For the second week in a row,
I have spent the days in between sessions going over what happened and trying to process it, but the second I step into that room, it's like I've taken a quaalude. It takes me forever to string words together, and I end up forgetting the question and/or losing track of my point. I don't know if it's that I am choosing my words so carefully that I forget what I'm saying. Or if it's that I don't even know what I'm trying to say. All I know is that whenever I begin talking, my mind just goes blank, and then - poof! - the 45-minute session is over.
The minute I become aware that the session is about to end, I snap out of my haze. I get a surge of emotions and once again I am aware of the things that I wanted to address in the session. So bizarre. And so frustrating.
I did begin to touch on a few of the things that have been on my mind during today's session, the first being the ups and downs I've been experiencing. I'm pretty petrified of talking about "ups" and "downs" and feelings of "lack of control" because that's how I ended up in the psychiatric ward only three days following that night. An experience that reinforced my feeling, my fear, of not having control of myself. Control over my "disordered" thoughts. My "disordered" feelings. That is, of course, unless I downed a slew of pills.
Once again, I find myself really nervous about being diagnosed as bipolar. I'm trying to make sense of the intense emotions that come flooding out when I least desire. Trying to make sense of what happened that night. What that experience meant to me and why. If what's happening in my mind were to be attributed to a mental disorder, how would I ever make sense of all this? How would I ever learn to trust my feelings and thoughts surrounding that night? How would I ever learn to trust myself again?
|My kooky cats|
There is a part of me that is a tad - let me emphasize, a TAD - nervous that I am bipolar. Eeck, I am fighting my desire to delete that last sentence. Wow, that is difficult for me to admit.
I was told by so many people during that difficult period of my life that I was, in fact, bipolar. I have had to work hard to remove their claims from my mind. Could they have been correct? [Cringe] I started taking Zoloft (SSRI-antidepressant) a few weeks ago. Could starting this medication have reignited my bipolar tendencies? Could it be that my bipolar swings have merely been in remission the past 5 years? My dad is bipolar - thankfully, it's been under control for years now - but they say it's a genetic disorder. Could I actually be "just like [my] father," the accusation my mom tossed at me growing up when I acted unfavorably? I never understood whether the insult was intended for me or my father. I guess both, haha :)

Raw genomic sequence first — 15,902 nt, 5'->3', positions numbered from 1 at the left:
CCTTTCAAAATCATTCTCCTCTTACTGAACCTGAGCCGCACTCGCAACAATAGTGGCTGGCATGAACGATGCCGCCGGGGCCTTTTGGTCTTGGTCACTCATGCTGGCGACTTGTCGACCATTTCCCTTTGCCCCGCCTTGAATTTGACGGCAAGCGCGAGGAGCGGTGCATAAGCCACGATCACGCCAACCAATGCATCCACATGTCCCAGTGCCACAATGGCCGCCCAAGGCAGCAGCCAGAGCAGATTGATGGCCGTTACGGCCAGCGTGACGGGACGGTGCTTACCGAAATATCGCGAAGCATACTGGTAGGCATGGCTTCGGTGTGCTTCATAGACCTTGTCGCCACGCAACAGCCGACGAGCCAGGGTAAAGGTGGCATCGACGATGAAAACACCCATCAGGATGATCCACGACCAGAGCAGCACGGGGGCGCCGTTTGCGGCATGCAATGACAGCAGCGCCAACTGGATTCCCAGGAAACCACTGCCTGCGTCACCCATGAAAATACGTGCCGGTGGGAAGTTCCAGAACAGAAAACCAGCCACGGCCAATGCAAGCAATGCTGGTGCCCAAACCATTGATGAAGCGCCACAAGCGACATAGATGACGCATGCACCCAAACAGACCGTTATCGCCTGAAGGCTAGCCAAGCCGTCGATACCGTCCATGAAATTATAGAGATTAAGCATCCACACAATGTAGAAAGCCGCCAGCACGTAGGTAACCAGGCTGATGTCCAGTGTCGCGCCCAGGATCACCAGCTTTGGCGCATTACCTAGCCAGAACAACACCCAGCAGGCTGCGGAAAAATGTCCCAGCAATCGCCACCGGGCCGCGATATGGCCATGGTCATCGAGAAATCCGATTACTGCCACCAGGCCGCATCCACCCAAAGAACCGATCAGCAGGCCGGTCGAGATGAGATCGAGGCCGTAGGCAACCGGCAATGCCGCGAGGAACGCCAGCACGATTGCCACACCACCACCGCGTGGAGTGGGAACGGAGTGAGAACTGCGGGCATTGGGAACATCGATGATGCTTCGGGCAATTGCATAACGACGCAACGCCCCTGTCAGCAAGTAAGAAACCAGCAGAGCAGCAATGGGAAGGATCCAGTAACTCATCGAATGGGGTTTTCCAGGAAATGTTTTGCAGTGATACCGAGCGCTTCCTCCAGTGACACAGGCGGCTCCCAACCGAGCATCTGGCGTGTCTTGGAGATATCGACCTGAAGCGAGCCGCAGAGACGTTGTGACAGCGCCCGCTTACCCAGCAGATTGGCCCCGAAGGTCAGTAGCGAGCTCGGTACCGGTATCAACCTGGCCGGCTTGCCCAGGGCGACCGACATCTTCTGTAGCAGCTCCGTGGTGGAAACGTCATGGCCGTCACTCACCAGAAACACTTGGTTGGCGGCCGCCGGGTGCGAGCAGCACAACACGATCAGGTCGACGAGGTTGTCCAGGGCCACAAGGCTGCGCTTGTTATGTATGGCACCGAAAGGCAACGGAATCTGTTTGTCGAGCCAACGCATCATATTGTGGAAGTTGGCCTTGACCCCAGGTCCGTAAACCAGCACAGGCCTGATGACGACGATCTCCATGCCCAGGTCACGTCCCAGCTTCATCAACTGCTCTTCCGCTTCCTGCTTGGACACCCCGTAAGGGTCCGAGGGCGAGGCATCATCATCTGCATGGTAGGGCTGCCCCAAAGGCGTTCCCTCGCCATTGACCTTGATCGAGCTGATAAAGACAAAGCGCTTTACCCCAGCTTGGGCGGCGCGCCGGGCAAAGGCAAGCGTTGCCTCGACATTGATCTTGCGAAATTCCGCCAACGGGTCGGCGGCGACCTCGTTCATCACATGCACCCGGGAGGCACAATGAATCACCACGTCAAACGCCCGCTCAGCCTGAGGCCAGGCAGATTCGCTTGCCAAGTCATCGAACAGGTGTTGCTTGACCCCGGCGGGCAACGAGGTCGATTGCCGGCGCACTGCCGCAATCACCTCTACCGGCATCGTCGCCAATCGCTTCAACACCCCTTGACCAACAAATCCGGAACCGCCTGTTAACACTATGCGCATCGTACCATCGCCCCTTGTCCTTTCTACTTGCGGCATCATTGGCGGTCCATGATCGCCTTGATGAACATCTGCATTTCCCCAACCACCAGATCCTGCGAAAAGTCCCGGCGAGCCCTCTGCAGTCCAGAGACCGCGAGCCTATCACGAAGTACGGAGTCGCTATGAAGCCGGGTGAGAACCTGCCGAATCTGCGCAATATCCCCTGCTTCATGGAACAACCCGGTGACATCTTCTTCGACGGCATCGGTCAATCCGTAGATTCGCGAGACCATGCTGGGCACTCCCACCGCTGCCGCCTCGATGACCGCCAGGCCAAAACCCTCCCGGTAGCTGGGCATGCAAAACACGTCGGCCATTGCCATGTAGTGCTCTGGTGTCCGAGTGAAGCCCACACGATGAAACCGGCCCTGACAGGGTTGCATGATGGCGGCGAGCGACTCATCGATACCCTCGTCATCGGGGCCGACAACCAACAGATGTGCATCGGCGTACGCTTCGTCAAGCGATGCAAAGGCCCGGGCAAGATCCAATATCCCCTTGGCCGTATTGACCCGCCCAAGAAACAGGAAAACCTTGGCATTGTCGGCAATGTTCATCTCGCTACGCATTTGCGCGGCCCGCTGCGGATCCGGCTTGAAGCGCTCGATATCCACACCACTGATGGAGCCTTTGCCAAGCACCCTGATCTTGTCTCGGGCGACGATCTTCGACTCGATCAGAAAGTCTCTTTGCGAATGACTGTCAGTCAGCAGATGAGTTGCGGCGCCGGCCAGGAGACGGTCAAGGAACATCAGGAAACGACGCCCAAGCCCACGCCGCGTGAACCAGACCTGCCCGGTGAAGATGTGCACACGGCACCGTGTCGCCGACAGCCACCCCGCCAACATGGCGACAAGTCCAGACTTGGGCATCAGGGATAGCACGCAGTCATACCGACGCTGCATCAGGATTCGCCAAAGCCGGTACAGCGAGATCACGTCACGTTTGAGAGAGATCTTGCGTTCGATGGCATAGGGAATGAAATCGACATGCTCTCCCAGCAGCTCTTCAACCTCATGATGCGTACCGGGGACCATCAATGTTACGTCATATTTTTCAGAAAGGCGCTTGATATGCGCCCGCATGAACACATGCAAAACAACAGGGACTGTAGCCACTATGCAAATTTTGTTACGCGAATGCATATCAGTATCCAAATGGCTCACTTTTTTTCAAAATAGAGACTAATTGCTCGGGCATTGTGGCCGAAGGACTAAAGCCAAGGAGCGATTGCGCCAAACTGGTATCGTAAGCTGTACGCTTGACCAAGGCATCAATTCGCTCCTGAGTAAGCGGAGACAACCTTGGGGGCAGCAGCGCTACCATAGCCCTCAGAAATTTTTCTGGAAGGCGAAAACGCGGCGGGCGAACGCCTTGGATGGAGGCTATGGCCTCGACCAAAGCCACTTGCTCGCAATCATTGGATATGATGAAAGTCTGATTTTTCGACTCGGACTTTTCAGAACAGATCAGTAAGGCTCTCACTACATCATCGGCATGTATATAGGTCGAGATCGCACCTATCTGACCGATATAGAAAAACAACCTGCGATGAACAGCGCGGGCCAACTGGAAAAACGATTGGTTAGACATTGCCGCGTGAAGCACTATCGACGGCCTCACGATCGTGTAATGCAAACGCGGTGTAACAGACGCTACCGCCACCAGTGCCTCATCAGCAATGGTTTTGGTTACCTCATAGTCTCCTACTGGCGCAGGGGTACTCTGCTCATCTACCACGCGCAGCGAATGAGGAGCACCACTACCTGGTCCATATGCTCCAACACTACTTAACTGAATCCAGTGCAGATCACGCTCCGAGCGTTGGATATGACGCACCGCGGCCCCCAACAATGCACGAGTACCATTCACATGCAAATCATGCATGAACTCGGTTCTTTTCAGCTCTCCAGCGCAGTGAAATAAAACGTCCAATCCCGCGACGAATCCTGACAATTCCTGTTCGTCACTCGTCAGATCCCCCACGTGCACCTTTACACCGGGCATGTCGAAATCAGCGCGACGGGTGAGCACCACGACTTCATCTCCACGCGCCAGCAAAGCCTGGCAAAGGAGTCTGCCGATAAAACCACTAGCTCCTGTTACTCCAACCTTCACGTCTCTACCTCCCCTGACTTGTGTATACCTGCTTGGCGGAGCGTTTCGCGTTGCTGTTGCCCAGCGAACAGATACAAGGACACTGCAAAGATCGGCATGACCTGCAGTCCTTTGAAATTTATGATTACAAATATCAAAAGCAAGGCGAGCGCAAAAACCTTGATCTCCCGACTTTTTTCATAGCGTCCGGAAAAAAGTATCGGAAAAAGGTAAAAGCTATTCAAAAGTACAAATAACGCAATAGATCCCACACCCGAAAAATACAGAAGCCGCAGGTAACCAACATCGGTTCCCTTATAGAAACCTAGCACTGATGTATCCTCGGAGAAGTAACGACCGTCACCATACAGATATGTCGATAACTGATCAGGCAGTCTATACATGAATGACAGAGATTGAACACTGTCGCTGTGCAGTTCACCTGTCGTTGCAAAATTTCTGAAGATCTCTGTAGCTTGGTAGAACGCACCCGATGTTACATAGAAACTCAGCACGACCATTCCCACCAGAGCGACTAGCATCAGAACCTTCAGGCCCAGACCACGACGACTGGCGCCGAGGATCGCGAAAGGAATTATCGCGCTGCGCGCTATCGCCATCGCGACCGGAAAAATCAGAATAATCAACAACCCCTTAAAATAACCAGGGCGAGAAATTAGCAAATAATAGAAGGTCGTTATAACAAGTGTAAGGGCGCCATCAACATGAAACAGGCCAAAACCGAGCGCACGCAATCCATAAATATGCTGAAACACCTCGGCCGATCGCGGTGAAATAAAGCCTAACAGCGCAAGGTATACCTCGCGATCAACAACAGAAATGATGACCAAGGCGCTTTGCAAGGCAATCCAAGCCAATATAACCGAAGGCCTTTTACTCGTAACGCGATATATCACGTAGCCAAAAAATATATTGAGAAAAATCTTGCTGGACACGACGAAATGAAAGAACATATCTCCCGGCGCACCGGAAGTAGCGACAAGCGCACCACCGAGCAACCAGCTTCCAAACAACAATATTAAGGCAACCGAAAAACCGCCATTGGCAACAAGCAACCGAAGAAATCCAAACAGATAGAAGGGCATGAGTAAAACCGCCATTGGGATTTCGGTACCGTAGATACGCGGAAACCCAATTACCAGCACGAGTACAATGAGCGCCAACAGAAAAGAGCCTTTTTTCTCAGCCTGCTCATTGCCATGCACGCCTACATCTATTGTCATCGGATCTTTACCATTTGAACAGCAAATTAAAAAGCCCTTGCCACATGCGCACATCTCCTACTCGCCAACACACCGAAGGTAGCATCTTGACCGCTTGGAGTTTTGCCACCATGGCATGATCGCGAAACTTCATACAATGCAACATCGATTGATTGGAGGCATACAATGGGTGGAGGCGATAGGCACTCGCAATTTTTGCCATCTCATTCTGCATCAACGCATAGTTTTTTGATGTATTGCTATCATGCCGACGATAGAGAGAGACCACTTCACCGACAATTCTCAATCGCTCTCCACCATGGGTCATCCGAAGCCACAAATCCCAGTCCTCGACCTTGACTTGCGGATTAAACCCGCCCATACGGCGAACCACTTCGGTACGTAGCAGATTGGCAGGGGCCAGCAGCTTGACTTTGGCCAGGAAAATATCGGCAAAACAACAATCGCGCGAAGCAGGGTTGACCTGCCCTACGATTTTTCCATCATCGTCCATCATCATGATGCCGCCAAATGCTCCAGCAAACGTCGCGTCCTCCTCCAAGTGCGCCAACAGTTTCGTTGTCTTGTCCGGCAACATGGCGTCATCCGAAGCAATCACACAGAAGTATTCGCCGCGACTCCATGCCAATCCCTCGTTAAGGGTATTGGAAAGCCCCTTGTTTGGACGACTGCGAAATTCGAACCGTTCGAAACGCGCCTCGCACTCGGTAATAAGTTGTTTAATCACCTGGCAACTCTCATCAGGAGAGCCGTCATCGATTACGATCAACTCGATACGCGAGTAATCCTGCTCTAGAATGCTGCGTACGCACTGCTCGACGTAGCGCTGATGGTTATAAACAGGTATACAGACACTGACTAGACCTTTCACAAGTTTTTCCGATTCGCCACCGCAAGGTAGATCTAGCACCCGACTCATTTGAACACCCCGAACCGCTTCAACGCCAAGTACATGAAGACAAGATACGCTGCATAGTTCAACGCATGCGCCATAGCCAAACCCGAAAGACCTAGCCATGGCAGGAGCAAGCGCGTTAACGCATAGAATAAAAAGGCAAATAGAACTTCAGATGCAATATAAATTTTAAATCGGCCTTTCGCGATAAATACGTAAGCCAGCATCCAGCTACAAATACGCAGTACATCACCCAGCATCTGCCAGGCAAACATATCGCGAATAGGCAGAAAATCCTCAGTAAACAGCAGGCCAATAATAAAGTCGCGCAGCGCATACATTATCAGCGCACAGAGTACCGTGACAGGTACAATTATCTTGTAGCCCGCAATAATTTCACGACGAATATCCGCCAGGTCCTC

I don't think it's necessarily the thought of being bipolar that I fear the most. I think perhaps I'm mostly fearful that I would lack the strength to believe myself if a doctor were to suggest that I have this disorder. That I would lack the strength to stand up for myself and claim my emotions as mine.
My emotions regarding what happened that night so many years ago have caused me much distress and confusion. The emotional response in me was strong. Really strong. It was nothing that I'd ever experienced. Those emotions did not feel like they belonged to me. I had absolutely no control over them. They controlled me. Caused me to leave school. I tried to rationalize them, but I've never been able to accept that my event warranted the extreme emotions and tainted thoughts that I experienced following it. The extreme fear that encompassed my every move. The paranoia. The depression. Ohhh, the depression.
I am a very reflective person, always aiming to make sense of my emotions and things in my life, but I am truly stumped by the magnitude of my emotions surrounding that night. Those dirty and conflicting emotions that prevent me from letting go of what happened.
To my credit, I have accepted that the dip shit knowingly violated my body. That sneaky, conniving bastard. You see, I am no longer that naive 19-year old girl. That naive girl who trusted too much, who always saw the best in people. The girl who stuck up for A.T. when others noted that something was a little off about him. I had to let her go.
Have I fully accepted the new me? No. But maybe, just maybe, if I can make sense of all this, I can learn to like her, too.